As hereinafter described, in the preferred embodiment of the present invention, the turntable is pneumatically controlled so as to provide quick and precise repositioning, thereby allowing successive workpieces to be processed by the apparatus with a minimum interval between successive workpieces. Guide rollers maintain the angular position of the workpiece as it moves along the conveyor. Each grinding and polishing operation is performed by a series of grinding or polishing wheels positioned along the conveyor. Coolants, lubricants, and polish are sprayed on the workpiece as appropriate. The grinding and polishing wheels are mounted so as to permit adjustment for workpieces of different sizes and different bevel angles. An ammeter connected to the polisher motors permits precise control of the pressure exerted on the workpiece by each polishing wheel. A variety of other grinder-polisher-turntable configurations is also contemplated by the present invention.
It is the principal object of the present invention to provide an apparatus for beveling the edges of a glass workpiece having at least two pairs of parallel edges in a single pass through the apparatus, without the need for manual repositioning of the workpiece from the time the unbeveled workpiece is loaded into the apparatus until the edges have been beveled.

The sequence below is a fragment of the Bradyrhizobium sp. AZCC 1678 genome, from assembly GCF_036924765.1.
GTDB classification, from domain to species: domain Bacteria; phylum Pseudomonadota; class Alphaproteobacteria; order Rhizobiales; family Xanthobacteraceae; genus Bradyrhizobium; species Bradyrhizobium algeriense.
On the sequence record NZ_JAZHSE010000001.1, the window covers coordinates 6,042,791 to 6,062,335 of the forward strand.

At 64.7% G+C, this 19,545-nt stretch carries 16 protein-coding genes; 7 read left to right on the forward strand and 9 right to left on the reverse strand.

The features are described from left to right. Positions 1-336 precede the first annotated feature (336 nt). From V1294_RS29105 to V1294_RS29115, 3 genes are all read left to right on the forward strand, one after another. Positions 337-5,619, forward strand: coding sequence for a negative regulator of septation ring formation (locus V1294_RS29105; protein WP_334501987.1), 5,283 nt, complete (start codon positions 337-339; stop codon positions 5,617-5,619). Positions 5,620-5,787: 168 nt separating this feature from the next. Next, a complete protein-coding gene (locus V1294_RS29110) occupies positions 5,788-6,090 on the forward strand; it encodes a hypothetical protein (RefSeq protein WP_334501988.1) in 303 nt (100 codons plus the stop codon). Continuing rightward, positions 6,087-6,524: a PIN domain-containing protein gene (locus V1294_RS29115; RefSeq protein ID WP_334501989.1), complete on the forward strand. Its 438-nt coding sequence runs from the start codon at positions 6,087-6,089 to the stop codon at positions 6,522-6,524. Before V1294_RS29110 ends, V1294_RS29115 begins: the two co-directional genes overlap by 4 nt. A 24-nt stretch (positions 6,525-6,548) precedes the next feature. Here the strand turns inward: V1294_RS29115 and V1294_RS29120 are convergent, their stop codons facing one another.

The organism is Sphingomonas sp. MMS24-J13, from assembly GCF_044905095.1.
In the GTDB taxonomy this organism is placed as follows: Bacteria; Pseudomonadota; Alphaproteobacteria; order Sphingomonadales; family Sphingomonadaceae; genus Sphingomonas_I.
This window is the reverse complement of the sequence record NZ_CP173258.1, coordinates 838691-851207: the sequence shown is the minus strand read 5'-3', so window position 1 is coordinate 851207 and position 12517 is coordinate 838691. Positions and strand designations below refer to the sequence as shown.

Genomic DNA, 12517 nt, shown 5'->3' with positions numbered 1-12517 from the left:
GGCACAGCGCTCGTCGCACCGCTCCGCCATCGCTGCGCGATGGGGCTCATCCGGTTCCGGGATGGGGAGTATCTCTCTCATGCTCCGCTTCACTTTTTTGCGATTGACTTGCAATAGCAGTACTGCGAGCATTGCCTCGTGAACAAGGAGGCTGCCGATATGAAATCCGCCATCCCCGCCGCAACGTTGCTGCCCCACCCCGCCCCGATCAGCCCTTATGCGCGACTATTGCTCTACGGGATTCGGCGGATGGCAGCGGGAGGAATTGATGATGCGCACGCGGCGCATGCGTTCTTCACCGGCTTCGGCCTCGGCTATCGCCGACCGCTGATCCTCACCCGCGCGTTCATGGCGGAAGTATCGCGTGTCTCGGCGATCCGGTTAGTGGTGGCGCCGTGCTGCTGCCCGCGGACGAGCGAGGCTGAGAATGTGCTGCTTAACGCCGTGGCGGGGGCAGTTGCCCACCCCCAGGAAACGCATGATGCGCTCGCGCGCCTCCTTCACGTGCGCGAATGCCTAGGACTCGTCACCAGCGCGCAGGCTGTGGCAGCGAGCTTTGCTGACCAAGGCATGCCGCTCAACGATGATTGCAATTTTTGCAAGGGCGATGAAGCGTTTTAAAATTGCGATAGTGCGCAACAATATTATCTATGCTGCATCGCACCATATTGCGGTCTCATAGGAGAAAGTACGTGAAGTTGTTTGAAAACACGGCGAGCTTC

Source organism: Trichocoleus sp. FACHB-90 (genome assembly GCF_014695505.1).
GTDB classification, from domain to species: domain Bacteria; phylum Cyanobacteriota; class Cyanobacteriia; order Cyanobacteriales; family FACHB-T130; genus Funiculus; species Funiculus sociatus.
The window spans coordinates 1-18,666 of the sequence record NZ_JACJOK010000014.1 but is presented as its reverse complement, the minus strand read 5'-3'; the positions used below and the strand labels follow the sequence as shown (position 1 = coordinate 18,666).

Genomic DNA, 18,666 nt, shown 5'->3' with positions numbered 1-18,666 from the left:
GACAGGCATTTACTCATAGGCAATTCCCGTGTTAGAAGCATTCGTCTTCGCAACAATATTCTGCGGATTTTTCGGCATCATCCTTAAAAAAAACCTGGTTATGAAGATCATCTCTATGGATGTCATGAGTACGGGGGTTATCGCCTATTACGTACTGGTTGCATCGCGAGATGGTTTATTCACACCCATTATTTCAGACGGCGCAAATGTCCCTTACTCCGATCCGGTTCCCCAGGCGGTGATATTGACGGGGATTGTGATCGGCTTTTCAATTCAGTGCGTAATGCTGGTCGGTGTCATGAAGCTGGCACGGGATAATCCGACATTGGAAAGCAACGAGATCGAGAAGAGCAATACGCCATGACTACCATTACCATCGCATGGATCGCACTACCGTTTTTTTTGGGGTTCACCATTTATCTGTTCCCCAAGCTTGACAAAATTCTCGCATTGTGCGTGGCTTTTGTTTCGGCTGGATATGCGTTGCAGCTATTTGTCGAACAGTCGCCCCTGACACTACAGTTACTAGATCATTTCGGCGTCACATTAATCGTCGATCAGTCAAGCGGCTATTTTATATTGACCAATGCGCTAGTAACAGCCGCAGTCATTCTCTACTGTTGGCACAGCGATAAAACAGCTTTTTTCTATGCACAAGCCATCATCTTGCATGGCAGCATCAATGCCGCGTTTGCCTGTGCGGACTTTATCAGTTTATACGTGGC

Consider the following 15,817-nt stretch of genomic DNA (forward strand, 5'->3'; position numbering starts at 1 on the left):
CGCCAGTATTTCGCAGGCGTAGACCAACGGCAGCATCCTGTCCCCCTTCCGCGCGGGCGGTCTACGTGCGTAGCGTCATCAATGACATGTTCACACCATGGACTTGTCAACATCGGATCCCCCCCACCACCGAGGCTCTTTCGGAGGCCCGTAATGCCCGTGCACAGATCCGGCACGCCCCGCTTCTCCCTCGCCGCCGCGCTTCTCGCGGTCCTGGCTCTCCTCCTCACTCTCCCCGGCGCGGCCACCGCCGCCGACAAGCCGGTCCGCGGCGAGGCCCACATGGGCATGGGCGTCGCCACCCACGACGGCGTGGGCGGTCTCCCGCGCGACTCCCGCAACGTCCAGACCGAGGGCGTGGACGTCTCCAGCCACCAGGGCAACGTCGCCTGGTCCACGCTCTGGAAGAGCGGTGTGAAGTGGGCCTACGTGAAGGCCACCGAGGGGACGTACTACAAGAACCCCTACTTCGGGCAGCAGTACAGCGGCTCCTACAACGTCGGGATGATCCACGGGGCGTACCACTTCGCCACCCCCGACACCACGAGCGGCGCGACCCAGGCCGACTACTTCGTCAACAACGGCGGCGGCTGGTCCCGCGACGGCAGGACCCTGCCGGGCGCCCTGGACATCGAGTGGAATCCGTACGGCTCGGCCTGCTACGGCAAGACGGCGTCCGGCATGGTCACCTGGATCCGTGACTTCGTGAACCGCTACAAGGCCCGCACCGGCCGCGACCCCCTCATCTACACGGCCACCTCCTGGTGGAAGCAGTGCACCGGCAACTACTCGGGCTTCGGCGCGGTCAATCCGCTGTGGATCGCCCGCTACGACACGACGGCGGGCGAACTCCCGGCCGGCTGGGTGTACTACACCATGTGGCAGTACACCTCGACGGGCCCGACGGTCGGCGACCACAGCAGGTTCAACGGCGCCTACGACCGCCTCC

It is an additional object of the present invention to accomplish this result through the use of a pneumatically controlled turntable which can remove the workpiece from a moving conveyor, reposition it by rotating it through a precisely determined angle, and return the workpiece to the conveyor. In this manner, the workpiece can be automatically and rapidly repositioned without interfering with other workpieces which are in process on the apparatus.
It is a further object of the present invention to provide automatic means for repositioning the workpiece between successive operations which can accomplish the repositioning within a well-determined period of time such that more than one workpiece can be in process on the apparatus simultaneously, without substantial risk that adjacent workpieces would interfere with one another.
These and other objects and advantages and features of the present invention are hereinafter set forth, and for purposes of illustration but not limitation, certain preferred embodiments of the present invention are hereinafter described and illustrated in the accompanying drawings.
FIG. 1 is an overhead schematic view of an apparatus in accordance with the present invention showing the grinding stations, the polishing stations and the turntables.
FIG. 2 is a side schematic view of an apparatus in accordance with the present invention.
FIG. 3 is a sectional end view taking substantially along the line 3--3 in FIG. 1 showing a typical polisher, including the apparatus for positioning the polisher, and showing the position of the polishing wheel with respect to the workpiece.
FIG. 4 is a detailed side view of a turntable in accordance with the present invention.
FIG. 5 is an detailed overhead view of a turntable in accordance with the present invention.
FIG. 6 is a sectional view of the turntable in accordance with the present invention taken substantially along the line 6--6 in FIG. 5.
FIG. 7 is a sectional detailed view of a turntable in accordance with the present invention taken substantially along the line 7--7 in FIG. 5.
FIG. 8 is a circuit diagram for the pneumatic control circuit of the present invention.